Many terms in the English language have evolved to mean the same thing; it is the case with the terms GPU and graphics card in the technology world. Still, there is a group of people who still get offended when someone fails to differentiate them, so let’s get into what’s what.
Not that you need to justify your word choice to anyone, but especially in the GPU and technology world, there is no such thing as too many technicalities. It’s also useful to know how this confusion began and why it is okay to use these terms with the same meaning.
First, let’s discuss what these terms mean.
Table of ContentsShow
GPU (Graphics Processing Unit)
It’s only fair to assume that if you heard about the GPU, you’ve heard about the CPU as well, and chances are you wondered why these names are so similar. In fact, they’re very much alike in regard to their capabilities. It could be said that they are two sides of the same coin.
Generally speaking, the CPU or Central Processing Unit is in charge of processing the information from the entire PC, including the GPU. It basically retrieves data and instructions on what to do with it, does some complicated Boolean algebra, and delivers the requested result.
The GPU is very similar, with the exception of its function. Quite self-explanatory, the GPU is intended for graphics processors, so it’s built and optimized to work better with video data.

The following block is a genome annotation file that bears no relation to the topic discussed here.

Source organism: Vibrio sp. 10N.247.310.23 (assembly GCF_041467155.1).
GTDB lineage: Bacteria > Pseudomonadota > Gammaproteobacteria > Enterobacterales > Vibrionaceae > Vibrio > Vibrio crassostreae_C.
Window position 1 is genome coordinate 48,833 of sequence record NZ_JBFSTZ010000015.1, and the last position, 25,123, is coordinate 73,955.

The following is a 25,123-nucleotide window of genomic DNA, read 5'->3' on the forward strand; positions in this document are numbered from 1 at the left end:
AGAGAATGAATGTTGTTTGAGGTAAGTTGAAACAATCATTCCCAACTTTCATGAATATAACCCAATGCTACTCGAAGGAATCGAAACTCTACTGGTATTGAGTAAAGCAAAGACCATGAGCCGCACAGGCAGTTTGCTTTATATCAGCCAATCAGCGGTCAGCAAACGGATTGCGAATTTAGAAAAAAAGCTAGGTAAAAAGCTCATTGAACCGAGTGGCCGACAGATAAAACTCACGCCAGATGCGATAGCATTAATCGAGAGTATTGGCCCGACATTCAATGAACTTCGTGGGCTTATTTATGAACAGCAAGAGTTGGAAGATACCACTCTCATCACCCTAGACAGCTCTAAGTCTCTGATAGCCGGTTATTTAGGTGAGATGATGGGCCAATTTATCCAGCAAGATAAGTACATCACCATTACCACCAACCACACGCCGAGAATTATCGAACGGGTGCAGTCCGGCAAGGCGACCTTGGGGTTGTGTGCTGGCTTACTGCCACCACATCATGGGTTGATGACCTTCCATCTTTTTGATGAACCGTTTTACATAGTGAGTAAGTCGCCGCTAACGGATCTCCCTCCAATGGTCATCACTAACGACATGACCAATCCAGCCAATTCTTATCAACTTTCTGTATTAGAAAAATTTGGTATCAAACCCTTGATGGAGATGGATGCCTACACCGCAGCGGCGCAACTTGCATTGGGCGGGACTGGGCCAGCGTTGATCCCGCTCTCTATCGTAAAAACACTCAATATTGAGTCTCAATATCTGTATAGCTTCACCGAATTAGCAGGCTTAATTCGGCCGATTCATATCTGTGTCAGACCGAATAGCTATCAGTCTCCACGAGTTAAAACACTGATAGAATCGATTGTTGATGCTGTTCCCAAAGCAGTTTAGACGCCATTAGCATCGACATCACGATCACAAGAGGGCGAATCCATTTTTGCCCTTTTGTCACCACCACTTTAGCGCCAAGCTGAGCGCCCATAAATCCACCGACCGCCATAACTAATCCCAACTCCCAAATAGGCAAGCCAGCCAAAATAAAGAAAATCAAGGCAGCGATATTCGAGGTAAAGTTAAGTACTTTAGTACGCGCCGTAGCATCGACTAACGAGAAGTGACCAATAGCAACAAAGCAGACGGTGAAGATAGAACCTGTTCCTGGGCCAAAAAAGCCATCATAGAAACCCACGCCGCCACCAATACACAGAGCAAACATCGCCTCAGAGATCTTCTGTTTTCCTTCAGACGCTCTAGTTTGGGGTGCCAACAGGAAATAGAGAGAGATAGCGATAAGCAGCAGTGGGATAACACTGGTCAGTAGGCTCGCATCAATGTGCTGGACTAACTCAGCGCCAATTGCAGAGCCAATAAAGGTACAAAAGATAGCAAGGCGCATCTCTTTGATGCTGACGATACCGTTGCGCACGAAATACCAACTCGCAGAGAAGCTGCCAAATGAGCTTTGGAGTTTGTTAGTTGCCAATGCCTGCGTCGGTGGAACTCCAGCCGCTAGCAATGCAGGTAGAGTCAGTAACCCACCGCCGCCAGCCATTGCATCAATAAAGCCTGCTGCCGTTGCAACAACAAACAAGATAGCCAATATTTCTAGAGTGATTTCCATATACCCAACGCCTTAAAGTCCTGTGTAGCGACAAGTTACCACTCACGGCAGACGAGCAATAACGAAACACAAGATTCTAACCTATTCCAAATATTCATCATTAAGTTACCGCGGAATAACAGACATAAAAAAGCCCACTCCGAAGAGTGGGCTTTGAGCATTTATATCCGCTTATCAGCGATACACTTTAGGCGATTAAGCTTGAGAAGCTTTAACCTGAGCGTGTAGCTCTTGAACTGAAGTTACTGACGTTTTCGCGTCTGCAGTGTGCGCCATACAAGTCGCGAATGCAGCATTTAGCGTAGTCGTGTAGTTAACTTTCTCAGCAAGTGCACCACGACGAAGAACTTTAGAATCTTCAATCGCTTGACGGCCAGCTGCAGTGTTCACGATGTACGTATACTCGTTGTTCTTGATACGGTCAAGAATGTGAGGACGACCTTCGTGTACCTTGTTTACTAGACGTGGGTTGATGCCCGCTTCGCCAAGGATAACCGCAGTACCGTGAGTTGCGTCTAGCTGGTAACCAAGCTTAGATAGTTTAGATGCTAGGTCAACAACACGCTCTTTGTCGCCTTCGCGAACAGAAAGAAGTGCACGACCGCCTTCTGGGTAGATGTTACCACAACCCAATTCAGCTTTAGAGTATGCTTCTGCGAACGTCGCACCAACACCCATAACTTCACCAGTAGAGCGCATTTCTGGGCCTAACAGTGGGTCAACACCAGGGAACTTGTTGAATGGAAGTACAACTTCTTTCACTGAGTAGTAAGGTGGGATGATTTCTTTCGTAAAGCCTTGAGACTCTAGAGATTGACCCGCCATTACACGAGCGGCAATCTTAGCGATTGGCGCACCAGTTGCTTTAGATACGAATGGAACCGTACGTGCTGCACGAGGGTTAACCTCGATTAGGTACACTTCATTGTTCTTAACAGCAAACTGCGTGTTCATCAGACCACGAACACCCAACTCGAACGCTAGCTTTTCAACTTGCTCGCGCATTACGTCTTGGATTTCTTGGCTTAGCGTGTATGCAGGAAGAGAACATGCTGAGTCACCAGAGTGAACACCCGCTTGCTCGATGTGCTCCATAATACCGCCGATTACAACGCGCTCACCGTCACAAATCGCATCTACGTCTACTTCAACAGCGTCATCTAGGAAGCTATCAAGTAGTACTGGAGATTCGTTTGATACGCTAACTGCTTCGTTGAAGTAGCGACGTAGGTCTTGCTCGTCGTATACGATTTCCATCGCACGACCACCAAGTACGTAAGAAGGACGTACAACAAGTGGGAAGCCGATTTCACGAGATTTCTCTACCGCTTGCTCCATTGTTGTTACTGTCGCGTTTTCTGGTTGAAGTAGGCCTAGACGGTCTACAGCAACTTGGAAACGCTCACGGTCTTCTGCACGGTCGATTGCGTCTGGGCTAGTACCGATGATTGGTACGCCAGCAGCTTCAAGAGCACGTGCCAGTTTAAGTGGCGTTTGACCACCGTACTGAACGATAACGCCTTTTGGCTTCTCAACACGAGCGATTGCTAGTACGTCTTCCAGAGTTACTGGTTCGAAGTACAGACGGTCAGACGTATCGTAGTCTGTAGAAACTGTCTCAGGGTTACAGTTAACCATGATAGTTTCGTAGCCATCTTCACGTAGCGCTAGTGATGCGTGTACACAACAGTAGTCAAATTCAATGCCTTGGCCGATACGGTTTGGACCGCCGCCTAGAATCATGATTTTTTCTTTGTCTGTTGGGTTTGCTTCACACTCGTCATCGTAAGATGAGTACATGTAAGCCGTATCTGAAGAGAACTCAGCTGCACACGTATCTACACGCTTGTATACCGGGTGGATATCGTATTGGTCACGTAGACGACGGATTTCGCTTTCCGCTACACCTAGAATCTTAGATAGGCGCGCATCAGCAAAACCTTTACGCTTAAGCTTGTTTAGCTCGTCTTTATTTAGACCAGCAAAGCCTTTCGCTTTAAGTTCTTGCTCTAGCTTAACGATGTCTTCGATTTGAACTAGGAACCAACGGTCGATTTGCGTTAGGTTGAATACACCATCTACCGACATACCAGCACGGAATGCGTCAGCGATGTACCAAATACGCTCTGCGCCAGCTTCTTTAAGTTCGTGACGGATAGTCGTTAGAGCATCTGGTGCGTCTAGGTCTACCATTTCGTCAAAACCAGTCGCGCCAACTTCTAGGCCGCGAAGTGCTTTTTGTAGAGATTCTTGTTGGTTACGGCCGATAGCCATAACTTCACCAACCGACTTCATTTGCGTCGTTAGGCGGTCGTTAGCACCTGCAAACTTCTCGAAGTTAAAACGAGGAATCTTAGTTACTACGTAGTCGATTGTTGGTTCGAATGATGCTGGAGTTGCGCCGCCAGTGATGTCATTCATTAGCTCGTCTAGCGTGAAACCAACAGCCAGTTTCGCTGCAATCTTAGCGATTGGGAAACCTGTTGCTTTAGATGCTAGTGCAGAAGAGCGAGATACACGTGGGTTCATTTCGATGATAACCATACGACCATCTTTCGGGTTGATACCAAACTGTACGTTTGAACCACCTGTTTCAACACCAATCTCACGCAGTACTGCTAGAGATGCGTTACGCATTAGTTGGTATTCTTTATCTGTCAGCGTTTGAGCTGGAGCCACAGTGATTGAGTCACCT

Just like the CPU has RAM (random-access memory), so does the GPU come with VRAM (video random-access memory). Similarly, just like the motherboard connects RAM and CPU, so does the graphics card with the GPU and VRAM.
We’ve reached what is probably the most confusing part of the whole discussion. Even the manufacturers themselves call their iGPU (Integrated Graphics Card) solutions an Integrated Graphics solution, which further dilutes these two terms.
Plot twist: an Integrated Graphics Card is in fact a GPU and not a graphics card. It shares the system memory with the CPU and is not very capable of high fidelity graphics. Actually, some recent iGPUs have slightly more potency and are suitable for some modern games, even if at a lower resolution and texture quality.
The main reason for the confusion concerning the terms GPU and graphics card is that the graphics card is also known by several other names such as video card, video adapted, graphics adapter, among others.
Although technically all these terms describe what the actual card does, the term graphics card is the most widely accepted one. However, due to not being colloquially used, the reason for the confusion is clear.
A graphics card can be considered its own computer because it has an independent processing unit and dedicated memory. Of course, there’s no storage available on it, but it does have video output ports. It usually interfaces with the motherboard through a PCIe slot and is powered by the PSU (power supply unit) via power connectors.
This microsystem within a system of microprocessors is capped off with its own cooling solution, usually in the form of the heatsink and a dedicated fan. There are also other cooling options, such as water cooling, but those are usually made on the system level.
Can A GPU And Graphics Card Be Used Interchangeably?
Sure, there will be people who will insist on being pedantic, but the fact of the matter is that if you say ‘GPU’ and mean ‘graphics card’, chances are you’ll be understood by the vast majority of people.
Curiously, it doesn’t really work the other way around: you’ll probably never say ‘graphics card’ and mean ‘GPU’. This is simply because the intricacy of the processing unit is not often discussed in casual conversation.
Basically, if you’re talking to people who take their computer science seriously and you want to come off as knowledgable, you might want to say ‘GPU’.